Though data center hot-aisle/cold-aisle containment is not yet the status quo, it has quickly become a design option every facility should consider.
Server and chip vendors packing more compute power into smaller envelopes has caused sharp rises in data center energy densities. Ten years ago, most data centers ran 500 watts to 1 kilowatt (kW) per rack or cabinet. Today densities can get to 20 kW per rack and beyond, and most expect the number to continue to increase.
Data center hot-aisle cold aisle containment can better control where hot and cold air goes so that a data center's cooling system runs more efficiently. And the method has gained traction. According to a SearchDataCenter.com's "Data Center Decisions 2009" survey of data center managers last year, almost half had already implemented the technology or planned to last year. But there are several considerations, and various questions that data center managers should ask themselves:
- Is containment right for you?
- Should you do hot-aisle containment or cold-aisle containment?
- Should you do it yourself or buy vendor products?
- What about fire code issues?
- How do you measure whether containment actually worked as hoped?
Do you need hot/cold aisle containment?
First, a data center manager needs to decide whether hot-aisle/cold-aisle containment is a good fit for his facility. Dean Nelson, the senior director of global data center strategy at eBay Inc., said it's not a question for his company, which already uses the method
But as Bill Tschudi, an engineer at Lawrence Berkeley National Laboratory who has done research on the topic, said, it's all about taking the right steps to get there.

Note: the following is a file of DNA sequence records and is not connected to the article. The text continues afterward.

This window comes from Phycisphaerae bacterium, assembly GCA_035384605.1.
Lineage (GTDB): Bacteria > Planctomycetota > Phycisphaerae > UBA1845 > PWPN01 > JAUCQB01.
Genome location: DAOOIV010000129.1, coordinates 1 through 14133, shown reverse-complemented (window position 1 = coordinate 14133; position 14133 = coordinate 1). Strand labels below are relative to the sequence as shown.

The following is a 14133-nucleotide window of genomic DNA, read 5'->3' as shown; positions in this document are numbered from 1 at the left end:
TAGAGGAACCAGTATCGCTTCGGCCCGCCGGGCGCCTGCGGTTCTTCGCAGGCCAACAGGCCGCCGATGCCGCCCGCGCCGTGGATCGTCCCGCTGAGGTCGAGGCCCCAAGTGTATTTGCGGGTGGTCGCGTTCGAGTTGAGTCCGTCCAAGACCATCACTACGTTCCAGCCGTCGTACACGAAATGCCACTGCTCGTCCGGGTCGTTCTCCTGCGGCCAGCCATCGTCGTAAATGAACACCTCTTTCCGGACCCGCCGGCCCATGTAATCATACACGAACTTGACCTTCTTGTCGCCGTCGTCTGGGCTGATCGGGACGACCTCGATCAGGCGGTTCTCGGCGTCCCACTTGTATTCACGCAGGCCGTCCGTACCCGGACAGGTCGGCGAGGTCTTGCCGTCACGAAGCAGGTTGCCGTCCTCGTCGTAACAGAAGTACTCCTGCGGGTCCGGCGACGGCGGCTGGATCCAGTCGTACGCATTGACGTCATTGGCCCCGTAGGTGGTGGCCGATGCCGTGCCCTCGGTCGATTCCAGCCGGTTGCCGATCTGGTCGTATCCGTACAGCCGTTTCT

"You can do it progressively," he said. "Make sure you're in a good hot-aisle/cold-aisle arrangement and that openings are blocked off. You don't want openings in racks and through the floors."
These hot- and cold-aisle best design practices are key precursors to containment, because when they're done incorrectly, containment will likely fail to work as expected.
Containment might not be worth it in lower-density data centers because there is less chance for the hot and cold air to mix in a traditional hot-aisle/cold-aisle design.
"I think the ROI in low-density environments probably won't be there," Nelson said. "The cost of implementing curtains or whatever would exceed how much you would save."
But that threshold is low. Data centers with densities as low as 2 kW per rack should consider hot-aisle/cold-aisle containment, Nelson said. He suggests calling the utility company, or other data center companies, who will perform free data center assessments. In some cases, the utility will then offer a rebate if a data center decides to implement containment. Utilities have handed out millions of dollars to data centers for implementing energy efficient designs.
Hot aisle containment or cold aisle containment?
Next up for data center managers is deciding whether to contain the hot or the cold aisle. On this score, opinions vary. For example, American Power Conversion Corp. (APC) sells a pre-packaged hot -aisle containment product. Liebert Corp. sells cold-aisle containment. Not surprisingly, both APC and Liebert argue that their solution is best.
Containing the hot aisle means you can turn the rest of your data center into the cold aisle, as long as there is containment everywhere. That is how data center colocation company Advanced Data Centers built its Sacramento, Calif., facility, which the U.S. Green Building Council has pre-certified for Leadership in Energy and Environmental Design (or LEED) Platinum status in energy efficiency.
"We're just pressuring the entire space with cool air where the cabinets are located, said Bob Seese, the president of Advanced Data Centers. "The room is considered the cold aisle."
This approach includes concerns that when contained the hot aisle might get too hot for the IT equipment and uncomfortable for people to work in the space. Nelson, however, said that as long as there's good airflow and the air is being swiftly exhausted from the space, overheating shouldn't be a problem.